Cleveland Councilman Joe Jones focused on schools issues: Cleveland City Council summer recess

August 23, 2018

Cleveland Councilman Joe Jones focused on schools issues: Cleveland City Council summer recess

CLEVELAND, Ohio – While school was out for summer, Ward 1 Cleveland Councilman Joe Jones was doing homework. 

Jones, who returned to City Council this year after an absence of more than a decade, has been working with residents who want input on the design for the new John F. Kennedy High School. 

The Cleveland Metropolitan School District plans to spend around $40 million on the new high school at Frederick Douglas Park on Miles Avenue west of Lee Road. The current JFK High School is not far away, on Harvard Avenue just east of Lee. 

In Jones’ view, getting that input is important because it will promote buy-in from the public. 

“Why build a school and not have the people be a part of it?” he said. “I’m a negotiator. I like to negotiate to get the best options possible.” 

Cleveland City Council is on summer recess, operating on a limited meeting schedule since the beginning of June. It won’t resume its regular meeting schedule until Sept. 10.   

This story is the tenth in a cleveland.com series that looks at what council members are doing during the recess.  

Ward One is about as far from City Hall as you can get without leaving Cleveland. It is in southeastern-most Cleveland. To the north, east and south, the ward borders other cities.  

The ward is comprised of the Lee-Harvard, Lee-Seville, Union-Miles neighborhoods and part of the Mount Pleasant neighborhood. 

During an interview with cleveland.com, Jones said he helped arrange for residents to meet with school district officials to give their input on color schemes for the high school.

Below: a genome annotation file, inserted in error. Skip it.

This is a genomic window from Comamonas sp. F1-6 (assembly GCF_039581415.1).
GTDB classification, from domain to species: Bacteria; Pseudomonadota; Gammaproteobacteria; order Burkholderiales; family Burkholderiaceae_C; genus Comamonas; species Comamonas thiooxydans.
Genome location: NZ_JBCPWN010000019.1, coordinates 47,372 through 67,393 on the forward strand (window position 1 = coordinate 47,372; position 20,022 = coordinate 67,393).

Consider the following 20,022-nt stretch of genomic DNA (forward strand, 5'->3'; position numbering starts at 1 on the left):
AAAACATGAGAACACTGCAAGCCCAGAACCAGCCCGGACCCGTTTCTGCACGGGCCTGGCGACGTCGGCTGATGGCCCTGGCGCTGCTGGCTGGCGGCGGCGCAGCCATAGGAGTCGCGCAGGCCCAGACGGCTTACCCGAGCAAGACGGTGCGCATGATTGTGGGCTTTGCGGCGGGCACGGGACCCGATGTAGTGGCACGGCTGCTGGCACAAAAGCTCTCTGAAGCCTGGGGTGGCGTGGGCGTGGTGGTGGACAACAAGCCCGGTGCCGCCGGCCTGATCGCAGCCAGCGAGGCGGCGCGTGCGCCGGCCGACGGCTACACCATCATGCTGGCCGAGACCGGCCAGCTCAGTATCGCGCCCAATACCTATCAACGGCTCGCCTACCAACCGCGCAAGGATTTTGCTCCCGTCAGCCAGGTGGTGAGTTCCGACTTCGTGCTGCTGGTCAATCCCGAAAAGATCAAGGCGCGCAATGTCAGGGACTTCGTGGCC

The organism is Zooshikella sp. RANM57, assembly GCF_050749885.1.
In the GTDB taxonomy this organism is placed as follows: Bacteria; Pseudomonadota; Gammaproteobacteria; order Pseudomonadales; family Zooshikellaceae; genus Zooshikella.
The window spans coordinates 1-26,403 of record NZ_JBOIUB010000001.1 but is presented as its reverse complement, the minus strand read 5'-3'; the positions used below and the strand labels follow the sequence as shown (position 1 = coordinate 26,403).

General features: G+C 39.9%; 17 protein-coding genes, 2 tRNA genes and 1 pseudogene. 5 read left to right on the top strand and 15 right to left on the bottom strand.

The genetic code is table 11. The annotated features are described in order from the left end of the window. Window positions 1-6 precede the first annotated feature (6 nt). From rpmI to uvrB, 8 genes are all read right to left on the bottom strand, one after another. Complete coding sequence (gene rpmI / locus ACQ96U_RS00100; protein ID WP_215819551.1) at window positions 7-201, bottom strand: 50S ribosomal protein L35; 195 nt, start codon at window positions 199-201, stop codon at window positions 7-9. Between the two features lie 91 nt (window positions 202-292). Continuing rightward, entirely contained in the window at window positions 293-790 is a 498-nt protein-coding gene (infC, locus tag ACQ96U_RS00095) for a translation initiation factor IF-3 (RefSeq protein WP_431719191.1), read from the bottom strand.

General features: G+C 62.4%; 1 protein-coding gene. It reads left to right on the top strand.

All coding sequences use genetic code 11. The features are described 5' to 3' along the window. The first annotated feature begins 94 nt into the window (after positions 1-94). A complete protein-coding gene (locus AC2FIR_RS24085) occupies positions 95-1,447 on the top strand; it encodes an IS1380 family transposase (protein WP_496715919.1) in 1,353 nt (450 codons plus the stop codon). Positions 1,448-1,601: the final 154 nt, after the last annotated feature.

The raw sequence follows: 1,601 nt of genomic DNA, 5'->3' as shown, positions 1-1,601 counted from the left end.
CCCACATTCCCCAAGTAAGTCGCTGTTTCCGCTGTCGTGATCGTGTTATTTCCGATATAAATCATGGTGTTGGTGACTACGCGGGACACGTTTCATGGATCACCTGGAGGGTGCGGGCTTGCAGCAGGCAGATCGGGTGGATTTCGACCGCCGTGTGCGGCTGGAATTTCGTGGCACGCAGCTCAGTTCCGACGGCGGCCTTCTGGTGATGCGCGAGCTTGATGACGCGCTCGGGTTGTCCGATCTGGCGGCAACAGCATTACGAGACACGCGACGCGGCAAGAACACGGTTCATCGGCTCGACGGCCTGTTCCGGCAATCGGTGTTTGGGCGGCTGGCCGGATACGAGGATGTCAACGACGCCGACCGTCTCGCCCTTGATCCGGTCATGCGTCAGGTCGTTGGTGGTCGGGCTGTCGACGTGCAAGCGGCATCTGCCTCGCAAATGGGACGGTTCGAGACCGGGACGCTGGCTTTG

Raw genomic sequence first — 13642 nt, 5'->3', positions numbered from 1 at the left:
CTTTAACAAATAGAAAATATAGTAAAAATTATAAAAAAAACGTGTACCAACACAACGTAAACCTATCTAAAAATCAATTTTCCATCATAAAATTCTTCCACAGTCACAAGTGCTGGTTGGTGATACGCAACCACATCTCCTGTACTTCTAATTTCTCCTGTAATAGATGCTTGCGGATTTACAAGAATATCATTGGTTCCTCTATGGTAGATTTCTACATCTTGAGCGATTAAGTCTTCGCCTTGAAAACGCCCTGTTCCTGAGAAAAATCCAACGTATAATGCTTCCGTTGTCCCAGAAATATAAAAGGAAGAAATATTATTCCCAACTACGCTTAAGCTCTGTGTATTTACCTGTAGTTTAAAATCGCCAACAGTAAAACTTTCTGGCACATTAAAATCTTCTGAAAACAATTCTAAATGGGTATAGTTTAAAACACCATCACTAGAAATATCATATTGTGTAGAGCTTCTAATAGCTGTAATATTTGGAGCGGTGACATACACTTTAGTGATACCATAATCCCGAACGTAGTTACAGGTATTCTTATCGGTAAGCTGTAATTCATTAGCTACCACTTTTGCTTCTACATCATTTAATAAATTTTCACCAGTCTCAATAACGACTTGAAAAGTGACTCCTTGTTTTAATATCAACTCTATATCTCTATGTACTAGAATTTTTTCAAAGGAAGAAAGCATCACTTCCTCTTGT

Jones showed cleveland.com several mock-ups of the building with various design options that he expects to be presented for public review.  

It’s the second school issue Jones has weighed in on with residents this year. In May, the school board approved spending $1.5 million to install portable classrooms at the Whitney M. Young Leadership Academy to keep the gifted program on the school’s Harvard Road campus. 

The school was scheduled to be split apart, with elementary school students being mixed into another elementary school and high school students moved into JFK High School. 

Jones and ward residents -- including students, parents and alumni -- objected to the school losing its identity and to mixing gifted students with others at the high school.  

Like many of his colleagues, Jones considers youth crime and violence to be key issues and looks for ways to keep them out of trouble, Jones said. 

Toward that end, Jones organized one job fair to help young people find work. He said he hopes to organize another soon. 

One employer he hopes he can get to participate is Amazon, which intends to open a fulfillment center in September at the former site of Randall Park Mall in North Randall, just a few miles up the road from Ward 1.

Previous stories: Cleveland City Council summer recess  

By phone, Facebook and tweets, Councilwoman Phyllis Cleveland’s constituents keeping her busyCouncilwoman Dona Brady on the lookout for trouble in her ward For Councilman Mike Polensek, fewer meetings means more focus on constituent calls Councilman Kerry McCormack studying app technology as a way to improve downtown parking: Cleveland City Council summer recess Councilwoman Jasmin Santana devoting summer recess to constituent services Charter review, constituent calls keep summer schedule full for Councilman Martin Keane: Cleveland City Council summer recess Councilman Basheer Jones’ ‘big impact’ idea would extend development benefits to neighborhoods  Tending to growth, tackling poverty issues key focus for Glenville councilman  Cleveland councilman focused on development, potential job gains in East Side ward  

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